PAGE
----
Undercurrent

GOP governor hopefuls have met the enemy and it is … Brian Sandoval

By: - February 9, 2022 5:30 am
hardened northerners

Screenshot of a 2018 Dean Heller campaign ad featuring Brian Sandoval.

In 2018, when he was seeking reelection, then-U.S. Sen. Dean Heller ran campaign ads featuring testimonials from then-popular Nevada Gov. Brian Sandoval.

Tuesday, trying to gain traction in a crowded Republican primary for governor, Heller said Sandoval’s signature fiscal accomplishment, a tax on businesses with more than $4 million in gross revenue, is “the biggest embarrassment of the Republican Party” in Nevada.

“For the first time since 1985, we got the majority of both houses and the governorship,” Heller said, referring to Nevada state government following the red wave election of 2014. “And the first thing we do is raise the largest tax in Nevada history. Think about that,” Heller said during a Republican primary candidate forum.

“And this was a tax that was rejected on the ballot the cycle before,” Heller said, referring to the margin tax ballot initiative of 2014, which was somewhat similar to the business tax in form – and would have generated substantially more revenue – than the measure Sandoval proposed and legislators approved in 2015. 

Calling it “the biggest embarrassment of the Republican Party,” Heller said if he is elected the so-called commerce tax “won’t be appropriated,” evidently meaning it won’t be included in the state budget that a governor, whoever it is, must submit to the Legislature every two years. Instead Heller said he would put the tax back on the ballot and let voters kill it.

The logistical feasibility of that strategy aside, failing to appropriate commerce tax revenue would open up perhaps as much as a half-billion dollar budget hole over the biennium, setting up a conflict with legislators that would likely become the overwhelming issue, if not crisis, of the 2025 legislative session. If Heller wins the governorship.

If Las Vegas City Councilwoman Michele Fiore wins the governorship, the commerce tax would also likely be a centerpiece of substantive conflict, alongside the myriad other fights Fiore vowed to start with Democrats while addressing the friendly crowd Tuesday at what the Clark County Republican Party, host of the event, billed as a debate.

Fiore told the group that in 2015 she was removed from her position as Nevada Assembly Majority Leader and also lost her chairmanship of the Assembly Taxation Committee after “Brian Sandoval and I had a conversation about this business commerce tax.”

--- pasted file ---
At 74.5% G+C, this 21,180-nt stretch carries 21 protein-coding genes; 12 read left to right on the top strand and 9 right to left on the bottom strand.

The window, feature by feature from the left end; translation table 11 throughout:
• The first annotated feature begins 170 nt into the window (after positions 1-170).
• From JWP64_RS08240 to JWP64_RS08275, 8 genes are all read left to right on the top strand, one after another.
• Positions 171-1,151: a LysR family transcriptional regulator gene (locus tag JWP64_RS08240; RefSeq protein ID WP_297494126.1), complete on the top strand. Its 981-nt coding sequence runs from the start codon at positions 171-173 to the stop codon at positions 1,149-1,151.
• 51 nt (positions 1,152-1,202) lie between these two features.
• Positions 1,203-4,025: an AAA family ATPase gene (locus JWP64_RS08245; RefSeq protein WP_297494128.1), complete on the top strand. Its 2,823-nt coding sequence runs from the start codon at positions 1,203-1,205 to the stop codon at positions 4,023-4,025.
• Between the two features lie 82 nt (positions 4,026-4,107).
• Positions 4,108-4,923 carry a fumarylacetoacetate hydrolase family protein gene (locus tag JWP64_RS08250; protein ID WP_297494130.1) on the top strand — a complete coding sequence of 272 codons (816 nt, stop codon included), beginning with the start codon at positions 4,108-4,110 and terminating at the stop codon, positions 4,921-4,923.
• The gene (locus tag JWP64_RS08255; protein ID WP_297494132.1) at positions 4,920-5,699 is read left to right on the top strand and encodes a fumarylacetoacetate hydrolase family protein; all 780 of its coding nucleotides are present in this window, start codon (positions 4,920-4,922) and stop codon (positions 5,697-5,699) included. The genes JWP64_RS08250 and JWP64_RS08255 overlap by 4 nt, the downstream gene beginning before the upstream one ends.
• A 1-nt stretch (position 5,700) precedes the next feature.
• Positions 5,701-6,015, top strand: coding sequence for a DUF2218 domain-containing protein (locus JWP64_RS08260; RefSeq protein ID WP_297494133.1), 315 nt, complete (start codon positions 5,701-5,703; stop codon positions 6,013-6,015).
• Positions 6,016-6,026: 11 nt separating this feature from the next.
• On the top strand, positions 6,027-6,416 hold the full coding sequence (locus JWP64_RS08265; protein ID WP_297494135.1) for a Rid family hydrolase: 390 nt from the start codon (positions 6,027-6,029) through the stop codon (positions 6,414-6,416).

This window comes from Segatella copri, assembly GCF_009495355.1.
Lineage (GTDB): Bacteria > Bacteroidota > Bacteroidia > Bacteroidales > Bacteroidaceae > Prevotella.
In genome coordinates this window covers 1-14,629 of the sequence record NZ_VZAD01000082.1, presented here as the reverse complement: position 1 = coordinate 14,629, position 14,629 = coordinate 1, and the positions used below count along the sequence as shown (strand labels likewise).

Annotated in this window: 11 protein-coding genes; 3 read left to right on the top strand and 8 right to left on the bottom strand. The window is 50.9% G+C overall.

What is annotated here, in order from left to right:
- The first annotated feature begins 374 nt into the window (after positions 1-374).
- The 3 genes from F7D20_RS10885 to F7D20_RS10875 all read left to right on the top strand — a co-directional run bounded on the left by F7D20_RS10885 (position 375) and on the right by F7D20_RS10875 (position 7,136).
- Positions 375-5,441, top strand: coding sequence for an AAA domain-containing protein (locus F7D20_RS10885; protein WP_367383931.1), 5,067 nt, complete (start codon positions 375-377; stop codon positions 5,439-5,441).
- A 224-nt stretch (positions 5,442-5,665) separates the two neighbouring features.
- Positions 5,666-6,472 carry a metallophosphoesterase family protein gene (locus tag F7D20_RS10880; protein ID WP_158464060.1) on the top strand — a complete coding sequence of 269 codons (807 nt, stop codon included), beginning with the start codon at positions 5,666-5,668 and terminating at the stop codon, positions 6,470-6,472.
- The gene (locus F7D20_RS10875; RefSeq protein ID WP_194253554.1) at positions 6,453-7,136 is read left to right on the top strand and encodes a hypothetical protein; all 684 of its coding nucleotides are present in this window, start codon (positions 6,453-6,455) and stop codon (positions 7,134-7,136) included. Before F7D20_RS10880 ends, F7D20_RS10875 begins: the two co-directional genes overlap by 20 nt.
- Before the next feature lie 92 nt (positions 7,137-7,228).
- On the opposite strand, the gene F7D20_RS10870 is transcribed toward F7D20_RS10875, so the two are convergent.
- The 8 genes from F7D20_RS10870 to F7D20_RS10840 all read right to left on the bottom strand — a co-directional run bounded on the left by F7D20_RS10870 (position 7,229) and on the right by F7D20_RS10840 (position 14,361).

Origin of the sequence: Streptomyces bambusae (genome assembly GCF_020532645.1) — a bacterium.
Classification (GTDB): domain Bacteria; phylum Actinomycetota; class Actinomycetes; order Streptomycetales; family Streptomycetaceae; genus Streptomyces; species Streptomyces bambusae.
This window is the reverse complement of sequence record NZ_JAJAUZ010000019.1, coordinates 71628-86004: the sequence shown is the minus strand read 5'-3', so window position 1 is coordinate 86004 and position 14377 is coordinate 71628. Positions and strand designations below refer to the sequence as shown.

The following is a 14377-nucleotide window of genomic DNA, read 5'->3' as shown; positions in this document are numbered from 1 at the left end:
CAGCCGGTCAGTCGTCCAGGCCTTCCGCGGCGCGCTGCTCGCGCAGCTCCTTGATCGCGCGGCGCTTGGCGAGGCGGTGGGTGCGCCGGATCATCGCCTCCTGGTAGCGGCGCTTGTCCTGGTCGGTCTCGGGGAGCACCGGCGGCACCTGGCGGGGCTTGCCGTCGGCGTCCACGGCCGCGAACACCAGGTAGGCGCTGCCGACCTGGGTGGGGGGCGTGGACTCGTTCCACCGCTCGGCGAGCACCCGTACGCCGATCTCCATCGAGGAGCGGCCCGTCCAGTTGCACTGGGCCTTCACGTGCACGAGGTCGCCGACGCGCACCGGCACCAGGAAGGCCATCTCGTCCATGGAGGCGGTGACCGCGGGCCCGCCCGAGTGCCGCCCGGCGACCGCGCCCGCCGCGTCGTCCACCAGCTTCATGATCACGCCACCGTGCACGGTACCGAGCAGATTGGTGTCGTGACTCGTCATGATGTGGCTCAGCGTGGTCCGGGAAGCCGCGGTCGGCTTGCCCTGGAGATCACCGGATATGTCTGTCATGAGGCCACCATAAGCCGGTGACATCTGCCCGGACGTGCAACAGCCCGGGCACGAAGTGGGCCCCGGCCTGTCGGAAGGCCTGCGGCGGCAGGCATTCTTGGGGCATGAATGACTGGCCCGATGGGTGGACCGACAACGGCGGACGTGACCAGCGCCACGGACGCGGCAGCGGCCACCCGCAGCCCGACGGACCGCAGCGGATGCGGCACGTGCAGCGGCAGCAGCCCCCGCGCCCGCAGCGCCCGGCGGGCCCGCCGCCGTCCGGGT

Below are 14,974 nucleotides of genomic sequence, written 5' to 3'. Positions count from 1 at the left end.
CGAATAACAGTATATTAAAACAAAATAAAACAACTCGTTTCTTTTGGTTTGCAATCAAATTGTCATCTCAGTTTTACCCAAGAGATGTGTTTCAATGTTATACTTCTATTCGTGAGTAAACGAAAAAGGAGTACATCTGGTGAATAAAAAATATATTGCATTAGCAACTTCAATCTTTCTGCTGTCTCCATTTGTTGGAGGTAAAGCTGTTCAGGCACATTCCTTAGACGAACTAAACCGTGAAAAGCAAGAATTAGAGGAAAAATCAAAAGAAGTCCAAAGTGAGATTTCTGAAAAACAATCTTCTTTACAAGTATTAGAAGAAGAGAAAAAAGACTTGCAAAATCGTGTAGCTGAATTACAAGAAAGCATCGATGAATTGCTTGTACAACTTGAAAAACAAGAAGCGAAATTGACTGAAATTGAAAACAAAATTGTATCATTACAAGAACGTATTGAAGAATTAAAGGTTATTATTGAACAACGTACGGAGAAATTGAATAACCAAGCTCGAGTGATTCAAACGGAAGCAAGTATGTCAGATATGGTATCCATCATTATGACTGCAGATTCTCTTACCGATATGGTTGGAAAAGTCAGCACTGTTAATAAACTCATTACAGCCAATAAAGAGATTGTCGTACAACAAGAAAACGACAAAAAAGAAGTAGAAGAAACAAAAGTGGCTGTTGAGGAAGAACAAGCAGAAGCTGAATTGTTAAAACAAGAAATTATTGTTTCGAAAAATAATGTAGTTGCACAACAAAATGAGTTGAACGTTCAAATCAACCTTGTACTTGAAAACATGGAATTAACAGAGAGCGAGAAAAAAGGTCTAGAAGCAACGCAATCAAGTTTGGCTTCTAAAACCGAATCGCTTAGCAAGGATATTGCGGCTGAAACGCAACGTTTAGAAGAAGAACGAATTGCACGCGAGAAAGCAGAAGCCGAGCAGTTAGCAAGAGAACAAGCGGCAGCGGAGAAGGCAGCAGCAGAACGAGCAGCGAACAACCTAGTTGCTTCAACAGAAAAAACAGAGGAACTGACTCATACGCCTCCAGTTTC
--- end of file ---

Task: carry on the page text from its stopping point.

“I fought it,” Fiore said Tuesday. “And guess what happened, I got removed” from her legislative leadership positions, she claimed.

Then Assembly Speaker John Hambrick said at the time that Fiore had been removed from leadership due to her “Swiss cheese” explanation of more than a million dollars in federal tax liens filed against her multiple businesses.

“We have a gentleman sitting up here,” Fiore continued at Tuesday’s forum, “who called me a ‘nutjob’ because I was fighting the Sandoval tax.” The tax was “horrific,” Fiore added, “and I voted against it.”

“Let me take an opportunity to apologize to Michele Fiore,” fellow gubernatorial hopeful Joey Gilbert said a few minutes later when the mic was passed to him, confirming he was the individual who called her a “nutjob.”

“I was a Brian Sandoval fan,” Gilbert said. “And I was shocked when I finally was pulled aside by some of the business guys up in Reno and they said ‘Joey, it’s gross receipts,’ and then Michele didn’t seem so crazy anymore.”

The other candidates at Tuesday’s forum – North Las Vegas Mayor John Lee, Gardnerville physician Fred Simon, and businessman Guy Nohra – all expressed opposition to taxes.

During a question and answer format that did not allow for follow up questioning or exchanges between candidates, each of the candidates also blasted Democratic Gov. Steve Sisolak’s pandemic policies, condemned “cancel culture,” and, in a staple of Republican political messaging nationwide, continued to advance the false and repeatedly disproven allegation that the 2020 presidential election won by Joe Biden was illegitimate.

A seventh candidate for governor, Las Vegas Metropolitan Police Department Sheriff Joe Lombardo, is leading the pack in polling and campaign contributions and has been avoiding joint events with the other candidates.

The Clark County Republican Party which hosted Tuesday’s event is chaired by Jesse Law, one of the fake electors in seven states whose role in defeated President Donald Trump’s attempt to overturn the 2020 election, and the accompanying insurrection at the U.S. Capitol on January 6, is under investigation by a special House committee.

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Hugh Jackson
Hugh Jackson

Hugh Jackson was editor of the Las Vegas Business Press, senior editor at the Las Vegas CityLife weekly newspaper, daily political commentator on the Las Vegas NBC affiliate, and author of the Las Vegas Gleaner political blog. Prior to moving to Las Vegas, he was a reporter and editor at the Casper (Wyoming) Star-Tribune.

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